Why Mormons Should Be the Most Environmentally Friendly People on Earth

We had an excellent Sunday School lesson today in my ward about the Creation, which focused primarily on our stewardship for the earth and for all of God’s creations.

Here are some great quotes (most of which were distributed from my ward’s gospel doctrine teacher) that illustrate just a taste of why, I believe, Latter-day Saints should be the most environmentally friendly people on earth.

From Hugh Nibley:

The title of dominus designated the Roman emperor himself as the common benefactor of mankind inviting all the world to feast at his board. In short, lordship and dominium are the same thing, the responsibility of the master for the comfort and well-being of his dependents and guests; he is the generous host, the kind pater familias to whom all look for support. He is the lord who provides bread for all, but how? By tilling the earth that he may “eat his bread by the sweat of his brow” (see Genesis 3:19)-he is not a predator, a manipulator, or an exploiter of other creatures but one who cooperates with nature as a diligent husbandman. (Brother Brigham Challenges the Saints, pp. 7-8)

From President Kimball:

I have traveled much in various assignments over the years, and when I pass through the lovely countryside or fly over the vast and beautiful expanses of our globe, I compare these beauties with many of the dark and miserable practices of men, and I have the feeling that the good earth can hardly bear our presence upon it. I recall the occasion when Enoch heard the earth mourn, saying, “Wo, wo is me, the mother of men; I am pained, I am weary, because of the wickedness of my children. When shall I rest, and be cleansed from the filthiness which is gone forth out of me?” (Moses 7:48). (Ensign, June 1976, p. 4)

Here’s Elder Ezra Taft Benson:

A common problem is a concern for our environment. It is not likely that someone who does not love his neighbor will be concerned with his adverse impact on the environment. To love one’s neighbor is a spiritual law. Just as physical laws are interrelated, so are spiritual laws. One dimension of spiritual law is that a man’s self-regard and his esteem for his fellowmen are intertwined.

If there is disregard for oneself, there will be disregard for one’s neighbor. If there is no reverence for life itself, there is apt to be little reverence for the resources God has given man. The outward expressions of irreverence for life and for fellowmen often take the form of heedless pollution of both air and water. But are these not expressions of the inner man?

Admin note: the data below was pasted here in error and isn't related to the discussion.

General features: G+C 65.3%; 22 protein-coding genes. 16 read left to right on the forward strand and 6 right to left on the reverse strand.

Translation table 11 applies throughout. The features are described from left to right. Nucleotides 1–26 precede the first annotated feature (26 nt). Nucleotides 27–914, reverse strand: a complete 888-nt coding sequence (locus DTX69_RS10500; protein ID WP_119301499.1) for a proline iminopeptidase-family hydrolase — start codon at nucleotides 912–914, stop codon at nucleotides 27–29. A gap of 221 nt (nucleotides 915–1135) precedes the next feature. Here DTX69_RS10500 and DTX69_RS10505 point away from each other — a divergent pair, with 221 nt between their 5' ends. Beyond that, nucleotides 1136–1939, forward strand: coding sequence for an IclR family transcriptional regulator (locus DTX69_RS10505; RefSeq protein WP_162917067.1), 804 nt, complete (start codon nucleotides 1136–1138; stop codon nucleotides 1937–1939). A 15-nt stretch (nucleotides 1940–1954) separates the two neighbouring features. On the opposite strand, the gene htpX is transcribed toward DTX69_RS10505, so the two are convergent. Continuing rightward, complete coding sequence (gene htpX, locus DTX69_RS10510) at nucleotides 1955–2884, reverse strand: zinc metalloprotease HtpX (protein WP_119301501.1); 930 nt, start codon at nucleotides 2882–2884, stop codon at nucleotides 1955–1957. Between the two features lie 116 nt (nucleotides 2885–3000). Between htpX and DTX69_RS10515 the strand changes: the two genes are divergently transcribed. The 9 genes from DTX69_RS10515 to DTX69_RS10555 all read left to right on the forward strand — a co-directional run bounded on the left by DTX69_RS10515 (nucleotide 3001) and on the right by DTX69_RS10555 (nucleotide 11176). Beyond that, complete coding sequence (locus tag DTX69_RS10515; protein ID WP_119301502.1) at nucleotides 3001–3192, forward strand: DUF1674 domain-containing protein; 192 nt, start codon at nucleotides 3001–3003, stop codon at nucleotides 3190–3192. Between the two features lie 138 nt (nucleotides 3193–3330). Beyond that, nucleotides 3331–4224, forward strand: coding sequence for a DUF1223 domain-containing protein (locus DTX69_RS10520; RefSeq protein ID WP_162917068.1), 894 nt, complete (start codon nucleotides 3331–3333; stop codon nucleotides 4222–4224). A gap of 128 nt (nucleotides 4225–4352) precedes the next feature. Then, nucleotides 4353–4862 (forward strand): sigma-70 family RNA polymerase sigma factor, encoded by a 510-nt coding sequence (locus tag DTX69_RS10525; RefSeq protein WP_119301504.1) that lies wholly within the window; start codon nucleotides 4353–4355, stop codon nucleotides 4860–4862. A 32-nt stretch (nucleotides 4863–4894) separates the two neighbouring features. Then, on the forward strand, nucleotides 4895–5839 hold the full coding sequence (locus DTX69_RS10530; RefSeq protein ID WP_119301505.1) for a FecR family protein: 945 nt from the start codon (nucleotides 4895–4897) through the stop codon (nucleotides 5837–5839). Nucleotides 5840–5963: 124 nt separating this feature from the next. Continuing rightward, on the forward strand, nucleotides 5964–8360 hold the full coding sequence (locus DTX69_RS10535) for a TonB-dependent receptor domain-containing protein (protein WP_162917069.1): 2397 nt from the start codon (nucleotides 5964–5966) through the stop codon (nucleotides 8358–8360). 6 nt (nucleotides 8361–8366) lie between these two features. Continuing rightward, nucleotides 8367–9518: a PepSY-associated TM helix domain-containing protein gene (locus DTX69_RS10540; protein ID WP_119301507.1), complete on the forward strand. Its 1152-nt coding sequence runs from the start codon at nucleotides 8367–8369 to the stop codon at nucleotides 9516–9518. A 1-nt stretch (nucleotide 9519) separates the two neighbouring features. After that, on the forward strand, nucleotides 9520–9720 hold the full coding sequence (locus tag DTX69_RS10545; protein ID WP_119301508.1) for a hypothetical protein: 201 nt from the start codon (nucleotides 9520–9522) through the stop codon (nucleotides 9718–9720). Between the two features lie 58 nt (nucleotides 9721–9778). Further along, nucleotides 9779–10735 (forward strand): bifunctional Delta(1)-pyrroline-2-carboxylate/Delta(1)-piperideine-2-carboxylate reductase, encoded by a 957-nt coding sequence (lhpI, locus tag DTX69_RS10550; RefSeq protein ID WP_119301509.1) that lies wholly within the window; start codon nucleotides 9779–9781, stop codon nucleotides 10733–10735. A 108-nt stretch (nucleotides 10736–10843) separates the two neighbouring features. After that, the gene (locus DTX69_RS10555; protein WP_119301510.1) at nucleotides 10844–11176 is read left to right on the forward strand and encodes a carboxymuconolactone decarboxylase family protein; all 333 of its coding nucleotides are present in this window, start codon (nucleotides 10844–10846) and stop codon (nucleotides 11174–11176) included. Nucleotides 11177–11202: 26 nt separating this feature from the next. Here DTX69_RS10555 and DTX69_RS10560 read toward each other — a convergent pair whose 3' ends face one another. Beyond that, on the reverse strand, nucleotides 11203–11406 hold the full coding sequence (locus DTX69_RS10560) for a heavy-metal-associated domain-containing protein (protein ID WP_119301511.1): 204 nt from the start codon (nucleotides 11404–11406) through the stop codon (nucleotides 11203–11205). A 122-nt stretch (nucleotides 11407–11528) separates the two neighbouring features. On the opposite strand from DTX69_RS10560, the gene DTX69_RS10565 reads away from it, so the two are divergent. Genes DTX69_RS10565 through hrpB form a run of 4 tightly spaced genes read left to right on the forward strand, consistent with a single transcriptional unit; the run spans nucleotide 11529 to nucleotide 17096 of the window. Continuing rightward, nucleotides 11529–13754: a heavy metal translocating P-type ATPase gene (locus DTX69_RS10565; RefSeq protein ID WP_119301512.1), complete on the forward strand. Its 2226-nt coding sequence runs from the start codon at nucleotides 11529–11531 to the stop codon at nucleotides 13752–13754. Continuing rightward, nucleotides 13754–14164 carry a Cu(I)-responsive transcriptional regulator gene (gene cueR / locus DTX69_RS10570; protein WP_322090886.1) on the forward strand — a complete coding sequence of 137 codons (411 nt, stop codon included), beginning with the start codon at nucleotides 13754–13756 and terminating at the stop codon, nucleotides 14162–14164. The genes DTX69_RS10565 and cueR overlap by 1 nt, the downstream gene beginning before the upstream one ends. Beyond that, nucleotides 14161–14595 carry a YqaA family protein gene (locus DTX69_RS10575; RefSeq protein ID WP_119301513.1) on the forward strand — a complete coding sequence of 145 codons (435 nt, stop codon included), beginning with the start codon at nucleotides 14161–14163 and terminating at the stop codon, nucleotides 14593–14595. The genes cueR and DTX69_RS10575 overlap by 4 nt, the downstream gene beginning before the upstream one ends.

Whatever mortal reasons there are to be concerned about environment, there are eternal reasons, too, for us to be thoughtful stewards. President Brigham Young said: “Not one particle of all that comprises this vast creation of God is our own. Everything we have has been bestowed upon us for our action, to see what we would do with it—whether we would use it for eternal life and exaltation, or for eternal death and degradation.”

We are concerned about scarred landscapes that cause floods and leave an economic emptiness that haunts the coming generations. Similarly, unchastity leaves terrible scars, brings floods of tears and anguish, and leaves a moral emptiness. Significantly, both imprudent strip mining and unchastity rest on a life-style that partakes of an “eat, drink, and be merry” philosophy–gouge and grab now without regard to the consequences. Both negligent strip mining and unchastity violate the spirit of stewardship over our planet and person. (“Problems Affecting the Domestic Tranquility of Citizens of the United States,” Vital Speeches, Feb 1, 1976.)

From Elder Alexander B. Morrison:

In a revelation concerning the United Order given to the Prophet Joseph Smith in April 1834, the Lord reminded His Church that every man (and assuredly every woman also) is accountable as a “steward over earthly blessings” that He has made and prepared for His creatures. (D&C 104:13.) The importance and priority of that sacred stewardship are indicated by the fact that our accountability will be given to Christ Himself: “That every man may give an account unto me of the stewardship which is appointed unto him.” (D&C 104:12.) When He interviews us, I feel certain that one of His questions will, in essence, be the following: “What have you done with the earth which my Father and I gave you as a home? Have you cherished and protected it? Have you dressed it and kept it, as your father Adam was commanded to do? Or have you laid waste to it, defiled its waters, destroyed its fertile lands, befouled its life-giving air?” To those questions, I fear there are many, even among those who aspire to become a Zion people, who will hang their heads in shame. The earth groans under the insults inflicted upon it. (Visions of Zion)

A fantastic quote from Brigham Young: